George Cunningham: Characters of Broomhall ~ Part 4

Mr Shaw

Researched by Gemma Clarke

Whitsun illustration taken from "By George! My childhood in Sheffield." Page 43. 1987
Photo: Paul Hibbert-Greaves

Sunday Afternoon on Michael Road

‘Wells’s dog raised its head to show a glazed eye and a pink tongue panting under the weight of his coconut matting coat in the heat of the sun. He pricked up his ears and gave a muffled woof of warning before slumping down, satisfied that he had done all that could be expected of any self-respecting animal on such a hot day. The reason for all this frenzied activity was the arrival of Mr Shaw who had just come round the corner of Humble Road.’

‘He was a tall, thin man with a white moustache and he was in his summer dress of cloth cap and long brown smock with an apron in front of it. He was pushing a high-sided green wooden box mounted on four pram wheels. I slid off the wall and sauntered along the causey to where he had stopped. Mr Shaw never shouted his wares, indeed no one had ever heard him raise his voice above its usual mellifluous tone, but the lifting of the lid on his wooden contraption was the signal for people to come out of their houses and surround him.’ 

Delicious Treats!

‘Smiling benignly on one and all he lifted out the top tray and displayed the freshly baked big round scones, still warm from the oven and cut deeply with a cross so that you could break them into four pieces. Powder cakes nestled pale and delicate at the side of their sunburnt cousins, the tea cakes, which were rich with candied peel and currants and were deservedly popular, hot or cold. Tray after tray, each lined with a snowy white cloth, appeared from Mr Shaw’s cornucopia with a dexterity worthy of Professor De Lyle. Jam and lemon tarts, Eccles cakes, sugar sprinkled and plump, cream buns with their butterfly wings and splodge of red jam peeped demurely out of frilly paper cups waiting to be wrapped carefully in tissue paper and carried home for Sunday tea.’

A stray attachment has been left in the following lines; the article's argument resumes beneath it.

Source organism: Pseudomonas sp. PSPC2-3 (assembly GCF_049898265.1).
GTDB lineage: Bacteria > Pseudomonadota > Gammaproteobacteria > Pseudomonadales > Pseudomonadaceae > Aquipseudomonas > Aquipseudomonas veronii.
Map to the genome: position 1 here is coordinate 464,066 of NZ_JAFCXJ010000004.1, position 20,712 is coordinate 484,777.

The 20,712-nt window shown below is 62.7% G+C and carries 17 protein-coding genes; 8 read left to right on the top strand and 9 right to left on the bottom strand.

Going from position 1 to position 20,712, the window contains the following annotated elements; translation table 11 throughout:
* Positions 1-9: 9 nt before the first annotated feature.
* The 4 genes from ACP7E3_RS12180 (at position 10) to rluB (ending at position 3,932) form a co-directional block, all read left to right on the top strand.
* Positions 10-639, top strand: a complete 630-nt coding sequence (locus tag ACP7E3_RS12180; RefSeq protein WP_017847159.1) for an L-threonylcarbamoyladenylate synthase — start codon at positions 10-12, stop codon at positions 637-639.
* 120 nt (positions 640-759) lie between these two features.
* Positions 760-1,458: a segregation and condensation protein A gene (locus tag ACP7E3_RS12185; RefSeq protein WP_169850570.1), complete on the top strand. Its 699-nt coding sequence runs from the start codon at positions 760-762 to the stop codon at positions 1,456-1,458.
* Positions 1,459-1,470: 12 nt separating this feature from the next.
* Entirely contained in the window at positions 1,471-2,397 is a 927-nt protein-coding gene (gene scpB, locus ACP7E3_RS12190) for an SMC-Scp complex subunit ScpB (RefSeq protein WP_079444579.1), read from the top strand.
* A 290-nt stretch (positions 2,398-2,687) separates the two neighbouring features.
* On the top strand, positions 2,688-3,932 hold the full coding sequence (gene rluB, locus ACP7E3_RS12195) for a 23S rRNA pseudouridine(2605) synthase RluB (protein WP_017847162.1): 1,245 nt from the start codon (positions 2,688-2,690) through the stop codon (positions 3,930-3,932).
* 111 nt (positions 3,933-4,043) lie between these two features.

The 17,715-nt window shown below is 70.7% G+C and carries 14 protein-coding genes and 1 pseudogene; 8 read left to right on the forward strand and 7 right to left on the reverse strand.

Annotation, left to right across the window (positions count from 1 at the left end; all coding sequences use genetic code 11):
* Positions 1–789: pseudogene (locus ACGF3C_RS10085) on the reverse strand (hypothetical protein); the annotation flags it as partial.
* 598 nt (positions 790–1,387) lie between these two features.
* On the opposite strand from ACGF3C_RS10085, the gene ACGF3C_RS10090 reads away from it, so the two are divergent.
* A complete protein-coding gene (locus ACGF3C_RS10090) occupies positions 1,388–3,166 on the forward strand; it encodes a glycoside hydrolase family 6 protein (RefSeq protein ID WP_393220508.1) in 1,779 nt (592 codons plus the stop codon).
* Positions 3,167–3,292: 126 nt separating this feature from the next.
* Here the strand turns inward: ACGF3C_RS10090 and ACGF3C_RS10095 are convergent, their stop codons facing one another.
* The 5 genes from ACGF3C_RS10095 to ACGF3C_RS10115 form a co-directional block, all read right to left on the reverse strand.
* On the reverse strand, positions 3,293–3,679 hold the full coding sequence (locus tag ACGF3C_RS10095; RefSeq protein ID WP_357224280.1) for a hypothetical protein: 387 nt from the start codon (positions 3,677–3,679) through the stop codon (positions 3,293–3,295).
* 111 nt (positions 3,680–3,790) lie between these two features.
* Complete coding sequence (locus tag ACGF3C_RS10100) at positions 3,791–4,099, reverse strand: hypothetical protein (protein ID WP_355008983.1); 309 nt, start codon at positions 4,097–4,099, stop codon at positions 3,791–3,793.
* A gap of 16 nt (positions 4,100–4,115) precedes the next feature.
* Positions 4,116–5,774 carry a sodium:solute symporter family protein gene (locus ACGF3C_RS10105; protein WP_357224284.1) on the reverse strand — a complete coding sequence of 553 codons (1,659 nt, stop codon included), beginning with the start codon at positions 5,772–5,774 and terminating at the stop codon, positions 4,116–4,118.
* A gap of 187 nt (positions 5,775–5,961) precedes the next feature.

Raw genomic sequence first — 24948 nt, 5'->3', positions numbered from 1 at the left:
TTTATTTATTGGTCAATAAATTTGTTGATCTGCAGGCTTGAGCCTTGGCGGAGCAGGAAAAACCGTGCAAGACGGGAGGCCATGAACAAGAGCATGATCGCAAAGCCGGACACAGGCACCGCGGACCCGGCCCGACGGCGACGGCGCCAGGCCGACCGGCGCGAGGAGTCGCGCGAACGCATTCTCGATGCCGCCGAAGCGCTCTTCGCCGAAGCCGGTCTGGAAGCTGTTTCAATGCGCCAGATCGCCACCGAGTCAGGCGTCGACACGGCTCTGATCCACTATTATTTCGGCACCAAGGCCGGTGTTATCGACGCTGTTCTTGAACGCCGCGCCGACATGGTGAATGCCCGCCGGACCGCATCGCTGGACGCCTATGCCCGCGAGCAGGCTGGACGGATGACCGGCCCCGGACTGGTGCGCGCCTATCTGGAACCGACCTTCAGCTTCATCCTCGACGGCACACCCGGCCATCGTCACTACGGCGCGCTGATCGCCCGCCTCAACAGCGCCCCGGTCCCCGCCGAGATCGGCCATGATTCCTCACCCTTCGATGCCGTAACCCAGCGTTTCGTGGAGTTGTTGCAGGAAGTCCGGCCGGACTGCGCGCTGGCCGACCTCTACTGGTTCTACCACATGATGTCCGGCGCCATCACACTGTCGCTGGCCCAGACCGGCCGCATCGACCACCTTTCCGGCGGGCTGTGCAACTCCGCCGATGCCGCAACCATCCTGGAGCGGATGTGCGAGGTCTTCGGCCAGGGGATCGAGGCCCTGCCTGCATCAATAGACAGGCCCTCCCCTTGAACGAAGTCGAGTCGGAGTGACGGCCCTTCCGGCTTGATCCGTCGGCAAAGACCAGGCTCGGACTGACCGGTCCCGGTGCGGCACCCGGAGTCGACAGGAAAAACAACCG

‘I splashed out a penny on one of these and retired back to the wall to eat it, licking each finger clean and picking every crumb off my jersey. Hunger satisfied at least for the time being, I screwed up the paper cup and flicked it at Cerberus who twitched and lifted a sleepy ear but declined to open his eyes. Mr Shaw trundled his mobile confectionary to the next stopping place in Clarence Street, and Michael Road settled comfortably back into its Sunday afternoon somnolence.’

PP. 42-43, Chapter 14, By George! (courtesy of Paul Hibbert-Greaves/Hibbert Brothers).


George’s Characters of Broomhall ~ Part 5

The Man and His Art ~ Introduction

This page was added by Gemma Clarke on 26/03/2015.

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